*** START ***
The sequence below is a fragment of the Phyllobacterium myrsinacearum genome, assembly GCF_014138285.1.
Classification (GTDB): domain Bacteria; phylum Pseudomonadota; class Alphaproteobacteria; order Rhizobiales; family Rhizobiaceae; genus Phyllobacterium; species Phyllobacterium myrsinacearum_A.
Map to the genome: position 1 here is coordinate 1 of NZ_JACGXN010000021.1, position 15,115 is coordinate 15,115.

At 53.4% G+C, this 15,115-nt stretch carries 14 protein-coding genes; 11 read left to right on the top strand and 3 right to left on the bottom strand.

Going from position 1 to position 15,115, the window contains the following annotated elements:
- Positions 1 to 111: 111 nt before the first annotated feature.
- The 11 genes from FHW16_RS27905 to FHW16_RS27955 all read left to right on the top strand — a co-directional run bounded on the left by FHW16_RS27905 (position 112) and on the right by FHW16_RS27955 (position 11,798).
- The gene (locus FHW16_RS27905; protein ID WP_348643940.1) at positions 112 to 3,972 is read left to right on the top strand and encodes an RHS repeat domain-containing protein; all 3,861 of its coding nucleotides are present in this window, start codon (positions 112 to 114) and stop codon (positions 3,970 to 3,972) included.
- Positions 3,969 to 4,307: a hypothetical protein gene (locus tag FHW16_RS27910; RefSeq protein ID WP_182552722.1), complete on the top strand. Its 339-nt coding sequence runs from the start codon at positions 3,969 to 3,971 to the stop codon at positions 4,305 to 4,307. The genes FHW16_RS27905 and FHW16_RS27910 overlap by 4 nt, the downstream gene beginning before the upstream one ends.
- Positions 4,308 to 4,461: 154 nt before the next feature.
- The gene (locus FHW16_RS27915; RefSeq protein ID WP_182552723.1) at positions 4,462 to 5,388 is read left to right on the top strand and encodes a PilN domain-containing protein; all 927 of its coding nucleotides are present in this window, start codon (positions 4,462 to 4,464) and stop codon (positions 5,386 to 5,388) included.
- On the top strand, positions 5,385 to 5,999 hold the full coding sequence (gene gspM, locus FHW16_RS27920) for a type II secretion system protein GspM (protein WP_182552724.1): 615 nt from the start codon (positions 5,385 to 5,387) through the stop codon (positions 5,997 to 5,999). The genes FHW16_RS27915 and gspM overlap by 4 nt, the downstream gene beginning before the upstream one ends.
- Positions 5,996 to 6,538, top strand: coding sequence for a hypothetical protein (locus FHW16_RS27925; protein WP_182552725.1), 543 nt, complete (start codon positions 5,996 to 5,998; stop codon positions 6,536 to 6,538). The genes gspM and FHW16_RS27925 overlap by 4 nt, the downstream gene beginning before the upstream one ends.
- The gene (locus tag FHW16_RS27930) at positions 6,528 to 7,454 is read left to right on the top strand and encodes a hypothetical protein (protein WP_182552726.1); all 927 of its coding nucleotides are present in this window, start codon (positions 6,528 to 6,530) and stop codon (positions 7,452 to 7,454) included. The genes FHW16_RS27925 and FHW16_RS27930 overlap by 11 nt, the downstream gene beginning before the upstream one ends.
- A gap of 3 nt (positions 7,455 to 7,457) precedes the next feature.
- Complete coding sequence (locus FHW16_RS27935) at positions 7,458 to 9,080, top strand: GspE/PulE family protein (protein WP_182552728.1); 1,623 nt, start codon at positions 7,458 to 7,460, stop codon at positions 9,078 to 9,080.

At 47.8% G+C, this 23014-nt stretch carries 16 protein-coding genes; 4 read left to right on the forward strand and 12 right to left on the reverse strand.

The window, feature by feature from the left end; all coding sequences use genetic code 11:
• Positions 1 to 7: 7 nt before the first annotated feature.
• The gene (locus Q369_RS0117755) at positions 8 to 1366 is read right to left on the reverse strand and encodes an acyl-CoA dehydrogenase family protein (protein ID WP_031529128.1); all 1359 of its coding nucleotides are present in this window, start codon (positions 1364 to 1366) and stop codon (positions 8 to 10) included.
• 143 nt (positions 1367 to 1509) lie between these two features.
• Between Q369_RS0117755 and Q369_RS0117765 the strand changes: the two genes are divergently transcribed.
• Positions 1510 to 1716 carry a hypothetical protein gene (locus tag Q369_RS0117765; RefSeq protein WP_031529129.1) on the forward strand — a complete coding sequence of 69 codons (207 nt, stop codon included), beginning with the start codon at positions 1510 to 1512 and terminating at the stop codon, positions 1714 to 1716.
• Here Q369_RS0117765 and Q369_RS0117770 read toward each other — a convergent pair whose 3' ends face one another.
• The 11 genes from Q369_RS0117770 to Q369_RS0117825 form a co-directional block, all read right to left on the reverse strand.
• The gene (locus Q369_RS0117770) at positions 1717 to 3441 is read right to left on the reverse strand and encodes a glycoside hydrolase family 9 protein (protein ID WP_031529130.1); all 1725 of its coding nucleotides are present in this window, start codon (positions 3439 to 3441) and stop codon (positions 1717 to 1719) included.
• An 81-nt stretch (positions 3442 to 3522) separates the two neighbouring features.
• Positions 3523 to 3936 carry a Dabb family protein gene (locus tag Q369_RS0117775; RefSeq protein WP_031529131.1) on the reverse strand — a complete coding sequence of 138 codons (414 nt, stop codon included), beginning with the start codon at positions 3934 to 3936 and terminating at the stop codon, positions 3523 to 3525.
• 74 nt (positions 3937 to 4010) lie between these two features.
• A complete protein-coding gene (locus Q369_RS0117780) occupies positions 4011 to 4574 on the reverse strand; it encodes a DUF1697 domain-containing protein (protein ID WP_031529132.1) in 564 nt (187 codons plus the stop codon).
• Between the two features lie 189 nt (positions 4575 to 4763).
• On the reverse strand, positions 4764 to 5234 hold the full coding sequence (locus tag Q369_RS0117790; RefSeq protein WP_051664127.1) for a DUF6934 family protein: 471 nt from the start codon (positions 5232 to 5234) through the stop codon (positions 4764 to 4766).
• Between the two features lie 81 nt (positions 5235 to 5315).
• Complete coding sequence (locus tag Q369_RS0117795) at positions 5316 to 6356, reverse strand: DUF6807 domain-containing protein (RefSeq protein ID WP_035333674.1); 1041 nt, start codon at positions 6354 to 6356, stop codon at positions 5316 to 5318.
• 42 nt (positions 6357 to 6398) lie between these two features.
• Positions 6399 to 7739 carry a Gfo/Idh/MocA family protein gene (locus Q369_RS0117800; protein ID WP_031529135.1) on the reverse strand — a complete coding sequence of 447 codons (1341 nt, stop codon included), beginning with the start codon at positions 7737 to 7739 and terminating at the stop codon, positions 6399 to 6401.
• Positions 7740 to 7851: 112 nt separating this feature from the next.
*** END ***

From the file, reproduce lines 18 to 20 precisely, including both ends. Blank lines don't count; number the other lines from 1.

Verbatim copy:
The window, feature by feature from the left end; all coding sequences use genetic code 11:
• Positions 1 to 7: 7 nt before the first annotated feature.
• The gene (locus Q369_RS0117755) at positions 8 to 1366 is read right to left on the reverse strand and encodes an acyl-CoA dehydrogenase family protein (protein ID WP_031529128.1); all 1359 of its coding nucleotides are present in this window, start codon (positions 1364 to 1366) and stop codon (positions 8 to 10) included.